Learn about some of the cultural differences (i.e., when people eat dinner - usually dinner begins around 8 p.m.), that sort of thing.

Guidebooks have a world of info as does the many online sources.

No reason to take a tour based on your voiced concerns. You may want to sign up for certain tours when there - maybe for the Vatican Museums or the Forum in Rome, etc. But, that's a different issue.

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3. Re: English speakers' 1st Visit: Guided tour or go it alone?

My husband and I, both age 62, just returned from our first visit to Italy and we did the trip on our own with great success. We speak little to no Italian but managed to learn a few words and phrases before we left the US. Those few phrases combined with laughter and hand gestures saw us through our days in Venice, Florence, a week in an apartment in Tuscany where very few residents spoke any English, and then 4 days in Rome. The people were gracious and helpful and so proud of us when we attempted to speak Italian. On more than one occasion we were encouraged with "Bravo!" when we spoke the language even poorly. We do not like to follow someone else's schedule so planning the trip on our own was the best decision we made. "Bravo" to you for being independent travelers!

PS - we did arrange for 3 English speaking tours: Secret Itinerary Tour of the Doge's Palace in Venice; Vatican museum tour; Underground Tour of the Colosseum.

Edited: 20 May 2013, 18:11
Rutland, UK
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4. Re: English speakers' 1st Visit: Guided tour or go it alone?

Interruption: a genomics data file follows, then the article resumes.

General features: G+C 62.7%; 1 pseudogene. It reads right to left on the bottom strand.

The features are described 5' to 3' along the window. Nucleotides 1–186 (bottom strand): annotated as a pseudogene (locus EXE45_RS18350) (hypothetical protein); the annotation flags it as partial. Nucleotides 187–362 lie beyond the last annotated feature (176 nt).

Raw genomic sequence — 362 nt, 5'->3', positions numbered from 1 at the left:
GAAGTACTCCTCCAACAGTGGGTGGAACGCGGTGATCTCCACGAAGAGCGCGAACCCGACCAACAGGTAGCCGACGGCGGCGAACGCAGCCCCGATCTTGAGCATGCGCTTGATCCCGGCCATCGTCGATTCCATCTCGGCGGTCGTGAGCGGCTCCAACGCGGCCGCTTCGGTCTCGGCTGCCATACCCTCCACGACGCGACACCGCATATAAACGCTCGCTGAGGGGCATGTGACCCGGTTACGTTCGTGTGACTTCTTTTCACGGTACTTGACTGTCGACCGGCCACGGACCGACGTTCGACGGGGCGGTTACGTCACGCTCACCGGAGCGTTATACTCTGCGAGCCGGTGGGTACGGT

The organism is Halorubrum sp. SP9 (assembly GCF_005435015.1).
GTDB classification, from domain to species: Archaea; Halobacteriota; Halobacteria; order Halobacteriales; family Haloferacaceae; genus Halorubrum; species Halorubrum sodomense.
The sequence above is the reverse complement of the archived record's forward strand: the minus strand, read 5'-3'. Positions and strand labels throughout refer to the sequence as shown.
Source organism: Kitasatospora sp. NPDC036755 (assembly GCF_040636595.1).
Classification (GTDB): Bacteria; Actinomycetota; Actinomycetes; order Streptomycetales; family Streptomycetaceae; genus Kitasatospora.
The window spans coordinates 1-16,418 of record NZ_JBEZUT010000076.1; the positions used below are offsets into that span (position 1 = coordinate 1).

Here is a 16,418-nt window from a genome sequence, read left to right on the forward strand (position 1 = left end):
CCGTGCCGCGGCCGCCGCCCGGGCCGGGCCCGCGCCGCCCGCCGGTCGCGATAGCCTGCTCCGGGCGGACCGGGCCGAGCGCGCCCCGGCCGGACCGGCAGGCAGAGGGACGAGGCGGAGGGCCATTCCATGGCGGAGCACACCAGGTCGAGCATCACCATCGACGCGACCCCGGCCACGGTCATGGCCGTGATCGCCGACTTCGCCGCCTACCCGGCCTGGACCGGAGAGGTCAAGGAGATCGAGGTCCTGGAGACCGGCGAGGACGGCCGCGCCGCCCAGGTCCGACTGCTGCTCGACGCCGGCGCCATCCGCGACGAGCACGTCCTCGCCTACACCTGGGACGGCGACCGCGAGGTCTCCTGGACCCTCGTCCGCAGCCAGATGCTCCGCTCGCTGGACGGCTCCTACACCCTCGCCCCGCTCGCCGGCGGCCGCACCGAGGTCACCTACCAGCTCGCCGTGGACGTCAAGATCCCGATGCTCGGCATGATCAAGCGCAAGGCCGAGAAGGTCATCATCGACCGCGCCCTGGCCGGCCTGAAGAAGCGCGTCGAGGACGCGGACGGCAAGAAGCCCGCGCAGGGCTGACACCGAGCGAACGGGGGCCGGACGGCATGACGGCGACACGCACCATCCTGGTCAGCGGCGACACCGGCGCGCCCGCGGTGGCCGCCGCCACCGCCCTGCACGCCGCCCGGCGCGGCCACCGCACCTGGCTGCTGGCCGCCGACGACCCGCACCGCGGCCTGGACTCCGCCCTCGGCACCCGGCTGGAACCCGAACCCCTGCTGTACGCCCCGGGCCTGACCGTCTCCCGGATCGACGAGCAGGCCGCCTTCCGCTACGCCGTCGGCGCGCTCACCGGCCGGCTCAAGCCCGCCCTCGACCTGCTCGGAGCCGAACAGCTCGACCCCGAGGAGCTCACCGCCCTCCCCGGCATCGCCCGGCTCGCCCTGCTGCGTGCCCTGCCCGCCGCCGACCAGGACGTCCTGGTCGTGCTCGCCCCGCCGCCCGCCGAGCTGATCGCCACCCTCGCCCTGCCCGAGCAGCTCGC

You might find it helpful to get Dieter Graf's 'Point it' universal photo phrase book for travellers.

Cincinnati, Ohio
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5. Re: English speakers' 1st Visit: Guided tour or go it alone?

I've planned several successful trips to Europe and rarely have had a language problem. Rome and Florence are major tourists destinations so many people speak some English. Do learn the courtesy phrases like "hello" and "thank you". Study the transportation system and learn to recognize the phrases related to them like "arrival" and "exit". It also helps to stay in a hotel that gets good marks for the helpfulness of their front desk staff . With some effort put into planning, you'll do fine and have a great time .

Atlanta, GA
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6. Re: English speakers' 1st Visit: Guided tour or go it alone?

My wife and I(mid 50's) rented a car and toured northern Italy on our ownfor three weeks a couple of years ago. I agree with the other commenters here. We loved it--had no problems of any significance. We stayed mostly at B&B's and the hosts were wonderful. A lot of people speak at least some English.

I would use caution when driving in large cities. Can be confusing, and your GPS can sometimes lead you astray. We turned in our car when we were in Rome and just took public transport. On the Autostrada and on rural roads you will have no problems at all.

7. Re: English speakers' 1st Visit: Guided tour or go it alone?